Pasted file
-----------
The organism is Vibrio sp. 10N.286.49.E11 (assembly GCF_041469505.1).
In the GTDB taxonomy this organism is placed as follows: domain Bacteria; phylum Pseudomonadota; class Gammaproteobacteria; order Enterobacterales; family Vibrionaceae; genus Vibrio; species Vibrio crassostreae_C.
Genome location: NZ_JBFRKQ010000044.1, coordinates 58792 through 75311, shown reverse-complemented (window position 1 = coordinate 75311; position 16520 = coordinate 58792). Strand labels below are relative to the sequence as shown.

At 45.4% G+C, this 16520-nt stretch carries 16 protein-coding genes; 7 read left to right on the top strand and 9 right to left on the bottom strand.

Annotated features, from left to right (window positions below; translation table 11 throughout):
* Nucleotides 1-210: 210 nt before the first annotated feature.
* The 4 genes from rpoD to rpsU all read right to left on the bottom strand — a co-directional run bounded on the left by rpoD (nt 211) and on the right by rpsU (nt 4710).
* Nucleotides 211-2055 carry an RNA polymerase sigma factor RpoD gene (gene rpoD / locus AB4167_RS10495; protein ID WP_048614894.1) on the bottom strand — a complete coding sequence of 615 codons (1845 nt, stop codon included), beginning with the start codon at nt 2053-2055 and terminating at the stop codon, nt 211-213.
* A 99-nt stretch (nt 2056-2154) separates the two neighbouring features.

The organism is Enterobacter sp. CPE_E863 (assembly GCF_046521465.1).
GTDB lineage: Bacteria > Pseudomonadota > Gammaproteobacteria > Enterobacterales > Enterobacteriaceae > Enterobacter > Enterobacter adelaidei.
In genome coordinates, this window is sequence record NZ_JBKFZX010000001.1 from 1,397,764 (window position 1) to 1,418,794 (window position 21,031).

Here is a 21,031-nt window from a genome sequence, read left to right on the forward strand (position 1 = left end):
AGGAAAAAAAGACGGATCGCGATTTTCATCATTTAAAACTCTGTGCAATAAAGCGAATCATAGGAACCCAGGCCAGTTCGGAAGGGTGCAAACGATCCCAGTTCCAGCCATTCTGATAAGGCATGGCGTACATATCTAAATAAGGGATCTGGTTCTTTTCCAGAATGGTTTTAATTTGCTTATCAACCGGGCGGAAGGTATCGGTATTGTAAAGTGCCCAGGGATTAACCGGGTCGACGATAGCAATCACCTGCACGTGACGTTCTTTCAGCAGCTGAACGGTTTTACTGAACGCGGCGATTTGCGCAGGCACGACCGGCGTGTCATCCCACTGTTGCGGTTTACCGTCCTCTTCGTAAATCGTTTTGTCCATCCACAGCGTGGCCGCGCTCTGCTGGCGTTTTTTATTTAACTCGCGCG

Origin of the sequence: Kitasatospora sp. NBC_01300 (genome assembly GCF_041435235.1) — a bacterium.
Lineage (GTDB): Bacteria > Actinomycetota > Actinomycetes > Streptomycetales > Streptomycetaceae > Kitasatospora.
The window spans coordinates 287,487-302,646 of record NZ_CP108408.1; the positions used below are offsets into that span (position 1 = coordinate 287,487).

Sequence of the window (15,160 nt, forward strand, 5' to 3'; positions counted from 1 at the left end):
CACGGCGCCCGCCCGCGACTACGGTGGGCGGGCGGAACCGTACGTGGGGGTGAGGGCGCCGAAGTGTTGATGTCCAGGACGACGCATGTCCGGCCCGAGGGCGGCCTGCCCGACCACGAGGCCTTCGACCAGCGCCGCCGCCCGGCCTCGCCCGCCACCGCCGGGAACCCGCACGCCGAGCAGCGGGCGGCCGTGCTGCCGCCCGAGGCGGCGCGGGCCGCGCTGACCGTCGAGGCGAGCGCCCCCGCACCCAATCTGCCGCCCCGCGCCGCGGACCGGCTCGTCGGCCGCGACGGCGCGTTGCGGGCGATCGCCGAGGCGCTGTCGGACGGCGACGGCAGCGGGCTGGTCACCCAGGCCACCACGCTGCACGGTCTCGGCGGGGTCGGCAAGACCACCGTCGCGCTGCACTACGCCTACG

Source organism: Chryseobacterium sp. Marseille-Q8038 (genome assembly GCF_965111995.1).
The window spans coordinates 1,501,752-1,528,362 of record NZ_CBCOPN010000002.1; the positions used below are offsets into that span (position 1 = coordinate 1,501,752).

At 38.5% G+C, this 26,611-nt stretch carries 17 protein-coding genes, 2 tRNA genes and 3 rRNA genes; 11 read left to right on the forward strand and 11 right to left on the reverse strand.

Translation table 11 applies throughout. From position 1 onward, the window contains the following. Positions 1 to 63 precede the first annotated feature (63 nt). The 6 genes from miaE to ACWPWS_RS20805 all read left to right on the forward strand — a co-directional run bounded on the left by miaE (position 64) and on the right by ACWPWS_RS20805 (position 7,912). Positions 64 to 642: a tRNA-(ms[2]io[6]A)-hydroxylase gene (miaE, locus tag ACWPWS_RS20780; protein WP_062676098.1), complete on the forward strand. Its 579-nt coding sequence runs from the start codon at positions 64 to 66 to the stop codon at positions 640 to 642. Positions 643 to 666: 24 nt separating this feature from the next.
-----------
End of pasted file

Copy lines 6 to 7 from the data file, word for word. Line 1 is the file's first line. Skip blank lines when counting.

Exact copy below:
* Nucleotides 1-210: 210 nt before the first annotated feature.
* The 4 genes from rpoD to rpsU all read right to left on the bottom strand — a co-directional run bounded on the left by rpoD (nt 211) and on the right by rpsU (nt 4710).